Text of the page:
If your paladin hauls off and smites it without it having done a Evil act, he's not only done something Evil, he's violated the law of the land!


KrispyXIV wrote:
Xum wrote:
Damn those pesky paladins Smiting those Demons anywhere and becoming a Lawfull Evil.

Well sure. Worse, in some places, that'd be chaotic too!

For example, lets say your hypothetical paladin is walking down a street in a city where your evil-outsider is, I dont know, on an errand for a spell caster. Legally, lawfully, etc. (Cheliax?)

If your paladin hauls off and smites it without it having done a Evil act, he's not only done something Evil, he's violated the law of the land!

DEAR GOD! WE ARE DOOMED!!! No more Pallies!!!!


It all depends on your game world. In the pre-eberron days it seemed to me there were no 'against the grain' members of evil races, drow and orcs and ogres and such where irredemable baby eaters. You killed them took their stuff and never batted an eye.

Nowadays people seem to like moral choices in their games, and they like to add shades of grey to the alignment scale. Personally I wouldn't mind that, its about time we shed this damned alignment system completely. But for a moment I think in a world where there are walking evil detectors this is a pretty simple situation. Herd enemies into a 60ft cone, cast detect evil, concentrate, start picking off enemies until the paladin's evil meter eases up.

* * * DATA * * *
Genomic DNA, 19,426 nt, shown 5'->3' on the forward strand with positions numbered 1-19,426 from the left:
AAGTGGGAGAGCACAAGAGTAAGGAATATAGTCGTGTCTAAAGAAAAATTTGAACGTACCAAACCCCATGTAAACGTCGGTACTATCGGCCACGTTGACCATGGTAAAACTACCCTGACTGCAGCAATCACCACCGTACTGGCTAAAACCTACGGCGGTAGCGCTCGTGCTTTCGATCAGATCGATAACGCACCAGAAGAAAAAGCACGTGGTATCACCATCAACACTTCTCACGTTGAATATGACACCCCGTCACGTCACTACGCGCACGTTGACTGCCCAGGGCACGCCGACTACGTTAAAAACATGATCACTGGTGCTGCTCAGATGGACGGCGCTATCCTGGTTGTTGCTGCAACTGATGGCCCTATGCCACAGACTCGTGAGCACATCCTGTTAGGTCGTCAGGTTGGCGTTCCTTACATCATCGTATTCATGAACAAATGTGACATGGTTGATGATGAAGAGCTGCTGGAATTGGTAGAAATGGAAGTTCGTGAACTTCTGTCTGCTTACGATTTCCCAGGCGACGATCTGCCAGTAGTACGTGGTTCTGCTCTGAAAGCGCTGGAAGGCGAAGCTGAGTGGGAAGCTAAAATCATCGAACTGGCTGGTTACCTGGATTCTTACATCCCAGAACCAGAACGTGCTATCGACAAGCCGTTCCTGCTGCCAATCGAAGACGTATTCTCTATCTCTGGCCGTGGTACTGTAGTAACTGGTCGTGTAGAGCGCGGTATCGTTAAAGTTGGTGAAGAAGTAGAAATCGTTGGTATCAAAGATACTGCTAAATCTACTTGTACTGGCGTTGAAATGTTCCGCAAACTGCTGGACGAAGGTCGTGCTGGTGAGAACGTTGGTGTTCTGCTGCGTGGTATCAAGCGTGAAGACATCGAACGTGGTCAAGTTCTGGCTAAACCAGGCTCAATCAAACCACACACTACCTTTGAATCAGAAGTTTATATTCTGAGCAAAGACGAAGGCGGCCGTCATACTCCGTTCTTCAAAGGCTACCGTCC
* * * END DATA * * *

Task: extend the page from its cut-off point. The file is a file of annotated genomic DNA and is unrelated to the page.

Dark Archive Bella Sara Charter Superscriber

I'd classify it as a neutral act, leaning evil, depending on the nature of the race. If you're talking about killing all demons/devils, that's a pure good act in my book (also, good luck with that).

There's no correct answer to the question though. Just consider what's best for the story, the characters, etc. and play off that. I'm not sure if you're DMing, but one nice thing about being in that role is the ability to manufacture facts that support your conclusion. So, if you want this to be a good act, have the PCs learn that all members of the species are evil, that they pose a constant threat to innocent creatures, and cannot be reasoned with or trusted. If you want them to have a hard time committing genocide, through in some adorable baby evil creatures and maybe a handful of good members.

Alignment questions don't typically have an objective, correct answer, which is why I focus more on the group and the fun of the game than making an absolute determination of good or evil. The reason humans have dieties to begin with is to outsource that crap to them.